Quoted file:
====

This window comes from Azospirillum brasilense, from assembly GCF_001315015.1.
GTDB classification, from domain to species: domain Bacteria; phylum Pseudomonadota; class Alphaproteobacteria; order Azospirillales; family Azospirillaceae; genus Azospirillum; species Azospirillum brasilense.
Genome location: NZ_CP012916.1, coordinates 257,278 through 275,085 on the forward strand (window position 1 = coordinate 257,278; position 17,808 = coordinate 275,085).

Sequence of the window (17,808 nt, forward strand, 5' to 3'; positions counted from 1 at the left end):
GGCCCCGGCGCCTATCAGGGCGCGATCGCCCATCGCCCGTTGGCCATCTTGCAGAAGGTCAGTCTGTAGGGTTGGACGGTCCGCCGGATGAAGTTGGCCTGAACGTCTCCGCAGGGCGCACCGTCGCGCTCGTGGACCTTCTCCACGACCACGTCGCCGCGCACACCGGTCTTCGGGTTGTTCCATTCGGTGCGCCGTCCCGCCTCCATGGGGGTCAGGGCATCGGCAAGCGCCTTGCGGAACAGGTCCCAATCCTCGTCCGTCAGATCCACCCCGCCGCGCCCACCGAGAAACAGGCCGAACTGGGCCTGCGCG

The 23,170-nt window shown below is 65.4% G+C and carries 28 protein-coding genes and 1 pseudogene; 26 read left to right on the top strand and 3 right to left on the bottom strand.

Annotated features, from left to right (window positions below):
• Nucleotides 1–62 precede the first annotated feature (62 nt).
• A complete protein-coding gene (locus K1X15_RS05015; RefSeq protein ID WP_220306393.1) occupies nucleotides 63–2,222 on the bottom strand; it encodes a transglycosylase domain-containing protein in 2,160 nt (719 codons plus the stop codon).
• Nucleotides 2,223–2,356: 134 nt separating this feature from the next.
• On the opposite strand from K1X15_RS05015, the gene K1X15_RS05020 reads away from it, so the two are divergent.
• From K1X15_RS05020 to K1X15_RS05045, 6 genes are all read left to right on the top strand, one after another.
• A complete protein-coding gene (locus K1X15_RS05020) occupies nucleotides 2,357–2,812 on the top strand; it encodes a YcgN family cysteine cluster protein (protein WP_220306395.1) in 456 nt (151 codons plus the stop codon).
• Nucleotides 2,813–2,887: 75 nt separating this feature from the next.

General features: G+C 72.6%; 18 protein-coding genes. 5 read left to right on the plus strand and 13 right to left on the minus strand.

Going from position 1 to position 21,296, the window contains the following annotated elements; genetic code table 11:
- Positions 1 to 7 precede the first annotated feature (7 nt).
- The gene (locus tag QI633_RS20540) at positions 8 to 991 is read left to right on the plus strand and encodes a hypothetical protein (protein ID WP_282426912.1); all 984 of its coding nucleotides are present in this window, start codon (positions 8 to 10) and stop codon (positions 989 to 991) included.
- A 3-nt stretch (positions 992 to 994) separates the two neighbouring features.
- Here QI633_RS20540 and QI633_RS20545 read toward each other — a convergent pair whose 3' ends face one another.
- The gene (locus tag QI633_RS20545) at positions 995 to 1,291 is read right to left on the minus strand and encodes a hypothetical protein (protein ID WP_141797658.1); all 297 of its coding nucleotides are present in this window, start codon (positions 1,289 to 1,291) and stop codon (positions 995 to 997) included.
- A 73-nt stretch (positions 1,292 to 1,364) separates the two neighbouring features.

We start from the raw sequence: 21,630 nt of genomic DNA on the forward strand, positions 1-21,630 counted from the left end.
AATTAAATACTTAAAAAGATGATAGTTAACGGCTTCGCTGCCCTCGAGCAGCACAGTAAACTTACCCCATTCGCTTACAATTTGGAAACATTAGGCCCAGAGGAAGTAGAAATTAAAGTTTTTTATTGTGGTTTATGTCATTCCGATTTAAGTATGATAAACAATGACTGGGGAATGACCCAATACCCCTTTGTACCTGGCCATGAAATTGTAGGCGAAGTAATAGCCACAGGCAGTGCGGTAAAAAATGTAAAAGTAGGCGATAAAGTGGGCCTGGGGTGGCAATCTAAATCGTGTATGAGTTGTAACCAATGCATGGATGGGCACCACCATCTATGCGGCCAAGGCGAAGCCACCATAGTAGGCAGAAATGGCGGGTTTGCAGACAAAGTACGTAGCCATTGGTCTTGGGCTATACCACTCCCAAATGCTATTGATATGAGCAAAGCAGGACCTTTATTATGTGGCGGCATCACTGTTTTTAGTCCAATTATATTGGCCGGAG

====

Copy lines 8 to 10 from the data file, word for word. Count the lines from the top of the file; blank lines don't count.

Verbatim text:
• Nucleotides 1–62 precede the first annotated feature (62 nt).
• A complete protein-coding gene (locus K1X15_RS05015; RefSeq protein ID WP_220306393.1) occupies nucleotides 63–2,222 on the bottom strand; it encodes a transglycosylase domain-containing protein in 2,160 nt (719 codons plus the stop codon).
• Nucleotides 2,223–2,356: 134 nt separating this feature from the next.